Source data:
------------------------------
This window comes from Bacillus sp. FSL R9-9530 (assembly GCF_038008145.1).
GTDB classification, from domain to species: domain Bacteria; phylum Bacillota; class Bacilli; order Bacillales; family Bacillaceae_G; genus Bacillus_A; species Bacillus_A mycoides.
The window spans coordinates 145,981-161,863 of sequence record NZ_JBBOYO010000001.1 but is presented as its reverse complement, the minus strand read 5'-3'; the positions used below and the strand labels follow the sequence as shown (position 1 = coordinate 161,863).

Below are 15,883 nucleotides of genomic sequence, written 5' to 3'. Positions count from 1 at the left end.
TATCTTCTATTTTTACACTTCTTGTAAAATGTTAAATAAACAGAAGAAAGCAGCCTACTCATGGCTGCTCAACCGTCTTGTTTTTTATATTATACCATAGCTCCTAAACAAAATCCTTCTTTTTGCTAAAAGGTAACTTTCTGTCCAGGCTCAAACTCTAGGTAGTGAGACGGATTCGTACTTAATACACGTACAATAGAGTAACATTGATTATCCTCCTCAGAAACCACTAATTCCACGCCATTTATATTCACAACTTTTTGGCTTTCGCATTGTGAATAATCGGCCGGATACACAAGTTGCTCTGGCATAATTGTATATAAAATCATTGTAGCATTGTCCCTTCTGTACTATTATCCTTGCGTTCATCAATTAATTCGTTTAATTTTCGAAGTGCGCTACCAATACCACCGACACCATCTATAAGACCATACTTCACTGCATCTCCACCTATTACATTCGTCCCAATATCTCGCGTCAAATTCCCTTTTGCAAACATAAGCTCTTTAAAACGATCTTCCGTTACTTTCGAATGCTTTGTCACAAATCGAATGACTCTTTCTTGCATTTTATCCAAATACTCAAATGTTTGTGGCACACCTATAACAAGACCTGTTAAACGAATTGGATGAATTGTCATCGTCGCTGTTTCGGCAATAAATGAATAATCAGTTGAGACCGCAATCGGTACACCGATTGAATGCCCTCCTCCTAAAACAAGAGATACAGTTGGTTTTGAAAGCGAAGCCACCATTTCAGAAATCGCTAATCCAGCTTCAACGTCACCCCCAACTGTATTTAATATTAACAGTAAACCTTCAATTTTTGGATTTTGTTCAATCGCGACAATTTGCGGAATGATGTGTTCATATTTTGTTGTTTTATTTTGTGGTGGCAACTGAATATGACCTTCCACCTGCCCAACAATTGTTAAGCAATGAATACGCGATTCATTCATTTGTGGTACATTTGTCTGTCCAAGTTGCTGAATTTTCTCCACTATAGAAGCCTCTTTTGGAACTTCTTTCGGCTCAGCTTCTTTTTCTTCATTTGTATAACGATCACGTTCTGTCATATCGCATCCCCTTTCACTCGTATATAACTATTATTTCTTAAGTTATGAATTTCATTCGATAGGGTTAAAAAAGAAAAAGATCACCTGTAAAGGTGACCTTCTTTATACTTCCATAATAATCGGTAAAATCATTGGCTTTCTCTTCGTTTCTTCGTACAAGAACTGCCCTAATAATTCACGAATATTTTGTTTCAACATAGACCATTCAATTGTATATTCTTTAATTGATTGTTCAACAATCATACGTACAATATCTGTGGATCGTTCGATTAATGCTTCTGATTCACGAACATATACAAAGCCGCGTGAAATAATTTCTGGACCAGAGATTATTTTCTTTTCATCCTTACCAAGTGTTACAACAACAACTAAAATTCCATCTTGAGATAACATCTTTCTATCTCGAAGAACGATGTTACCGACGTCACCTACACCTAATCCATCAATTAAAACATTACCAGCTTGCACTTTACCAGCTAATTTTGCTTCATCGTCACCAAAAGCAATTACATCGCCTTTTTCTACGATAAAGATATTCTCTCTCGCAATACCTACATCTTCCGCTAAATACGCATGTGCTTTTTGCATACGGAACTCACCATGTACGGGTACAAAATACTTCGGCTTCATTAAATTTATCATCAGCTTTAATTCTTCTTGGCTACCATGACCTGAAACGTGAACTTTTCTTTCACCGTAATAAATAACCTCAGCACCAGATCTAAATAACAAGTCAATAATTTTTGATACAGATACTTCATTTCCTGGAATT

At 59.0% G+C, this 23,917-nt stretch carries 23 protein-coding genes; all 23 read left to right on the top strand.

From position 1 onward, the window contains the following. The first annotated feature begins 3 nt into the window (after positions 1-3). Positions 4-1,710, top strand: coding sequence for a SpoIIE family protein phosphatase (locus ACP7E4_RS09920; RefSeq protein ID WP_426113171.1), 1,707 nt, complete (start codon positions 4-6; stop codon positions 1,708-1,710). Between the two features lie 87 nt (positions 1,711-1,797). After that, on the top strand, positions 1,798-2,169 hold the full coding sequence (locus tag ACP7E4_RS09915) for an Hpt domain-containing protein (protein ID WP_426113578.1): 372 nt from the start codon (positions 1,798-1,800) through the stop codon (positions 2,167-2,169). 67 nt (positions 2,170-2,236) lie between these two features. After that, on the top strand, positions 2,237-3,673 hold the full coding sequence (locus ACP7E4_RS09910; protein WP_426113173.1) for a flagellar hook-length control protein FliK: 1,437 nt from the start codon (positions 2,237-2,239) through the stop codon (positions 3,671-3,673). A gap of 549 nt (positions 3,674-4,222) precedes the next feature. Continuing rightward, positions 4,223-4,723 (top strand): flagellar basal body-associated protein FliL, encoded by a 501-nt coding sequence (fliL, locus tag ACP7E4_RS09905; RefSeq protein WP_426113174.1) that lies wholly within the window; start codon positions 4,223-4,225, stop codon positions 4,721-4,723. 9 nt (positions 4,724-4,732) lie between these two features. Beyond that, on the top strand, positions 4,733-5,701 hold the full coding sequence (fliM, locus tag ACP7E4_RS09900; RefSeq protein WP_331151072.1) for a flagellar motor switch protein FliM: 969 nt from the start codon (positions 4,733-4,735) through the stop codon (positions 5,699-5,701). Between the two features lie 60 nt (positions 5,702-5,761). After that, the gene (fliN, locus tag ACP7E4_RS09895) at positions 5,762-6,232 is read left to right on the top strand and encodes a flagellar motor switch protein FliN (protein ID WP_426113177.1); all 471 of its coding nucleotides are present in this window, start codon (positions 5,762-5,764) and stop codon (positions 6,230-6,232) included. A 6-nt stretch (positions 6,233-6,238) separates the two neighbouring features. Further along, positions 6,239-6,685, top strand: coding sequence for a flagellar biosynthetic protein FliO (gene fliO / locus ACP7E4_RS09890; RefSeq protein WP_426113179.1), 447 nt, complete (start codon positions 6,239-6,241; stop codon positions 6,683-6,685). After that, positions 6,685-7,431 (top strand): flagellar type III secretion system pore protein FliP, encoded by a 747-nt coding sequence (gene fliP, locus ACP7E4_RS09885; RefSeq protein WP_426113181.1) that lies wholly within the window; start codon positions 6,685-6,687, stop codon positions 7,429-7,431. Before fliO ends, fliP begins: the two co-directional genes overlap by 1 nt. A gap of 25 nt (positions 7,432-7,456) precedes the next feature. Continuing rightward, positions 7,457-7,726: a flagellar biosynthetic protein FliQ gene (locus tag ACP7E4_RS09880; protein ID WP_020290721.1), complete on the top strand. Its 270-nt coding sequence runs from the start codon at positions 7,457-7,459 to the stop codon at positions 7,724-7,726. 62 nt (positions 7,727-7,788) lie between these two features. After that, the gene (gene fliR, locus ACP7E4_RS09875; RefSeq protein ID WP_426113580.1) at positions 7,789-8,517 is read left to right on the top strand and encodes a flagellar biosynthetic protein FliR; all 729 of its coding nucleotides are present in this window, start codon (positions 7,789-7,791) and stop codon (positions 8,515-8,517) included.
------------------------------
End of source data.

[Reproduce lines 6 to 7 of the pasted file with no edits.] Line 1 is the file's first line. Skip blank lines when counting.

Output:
At 59.0% G+C, this 23,917-nt stretch carries 23 protein-coding genes; all 23 read left to right on the top strand.

From position 1 onward, the window contains the following. The first annotated feature begins 3 nt into the window (after positions 1-3). Positions 4-1,710, top strand: coding sequence for a SpoIIE family protein phosphatase (locus ACP7E4_RS09920; RefSeq protein ID WP_426113171.1), 1,707 nt, complete (start codon positions 4-6; stop codon positions 1,708-1,710). Between the two features lie 87 nt (positions 1,711-1,797). After that, on the top strand, positions 1,798-2,169 hold the full coding sequence (locus tag ACP7E4_RS09915) for an Hpt domain-containing protein (protein ID WP_426113578.1): 372 nt from the start codon (positions 1,798-1,800) through the stop codon (positions 2,167-2,169). 67 nt (positions 2,170-2,236) lie between these two features. After that, on the top strand, positions 2,237-3,673 hold the full coding sequence (locus ACP7E4_RS09910; protein WP_426113173.1) for a flagellar hook-length control protein FliK: 1,437 nt from the start codon (positions 2,237-2,239) through the stop codon (positions 3,671-3,673). A gap of 549 nt (positions 3,674-4,222) precedes the next feature. Continuing rightward, positions 4,223-4,723 (top strand): flagellar basal body-associated protein FliL, encoded by a 501-nt coding sequence (fliL, locus tag ACP7E4_RS09905; RefSeq protein WP_426113174.1) that lies wholly within the window; start codon positions 4,223-4,225, stop codon positions 4,721-4,723. 9 nt (positions 4,724-4,732) lie between these two features. Beyond that, on the top strand, positions 4,733-5,701 hold the full coding sequence (fliM, locus tag ACP7E4_RS09900; RefSeq protein WP_331151072.1) for a flagellar motor switch protein FliM: 969 nt from the start codon (positions 4,733-4,735) through the stop codon (positions 5,699-5,701). Between the two features lie 60 nt (positions 5,702-5,761). After that, the gene (fliN, locus tag ACP7E4_RS09895) at positions 5,762-6,232 is read left to right on the top strand and encodes a flagellar motor switch protein FliN (protein ID WP_426113177.1); all 471 of its coding nucleotides are present in this window, start codon (positions 5,762-5,764) and stop codon (positions 6,230-6,232) included. A 6-nt stretch (positions 6,233-6,238) separates the two neighbouring features. Further along, positions 6,239-6,685, top strand: coding sequence for a flagellar biosynthetic protein FliO (gene fliO / locus ACP7E4_RS09890; RefSeq protein WP_426113179.1), 447 nt, complete (start codon positions 6,239-6,241; stop codon positions 6,683-6,685). After that, positions 6,685-7,431 (top strand): flagellar type III secretion system pore protein FliP, encoded by a 747-nt coding sequence (gene fliP, locus ACP7E4_RS09885; RefSeq protein WP_426113181.1) that lies wholly within the window; start codon positions 6,685-6,687, stop codon positions 7,429-7,431. Before fliO ends, fliP begins: the two co-directional genes overlap by 1 nt. A gap of 25 nt (positions 7,432-7,456) precedes the next feature. Continuing rightward, positions 7,457-7,726: a flagellar biosynthetic protein FliQ gene (locus tag ACP7E4_RS09880; protein ID WP_020290721.1), complete on the top strand. Its 270-nt coding sequence runs from the start codon at positions 7,457-7,459 to the stop codon at positions 7,724-7,726. 62 nt (positions 7,727-7,788) lie between these two features. After that, the gene (gene fliR, locus ACP7E4_RS09875; RefSeq protein ID WP_426113580.1) at positions 7,789-8,517 is read left to right on the top strand and encodes a flagellar biosynthetic protein FliR; all 729 of its coding nucleotides are present in this window, start codon (positions 7,789-7,791) and stop codon (positions 8,515-8,517) included.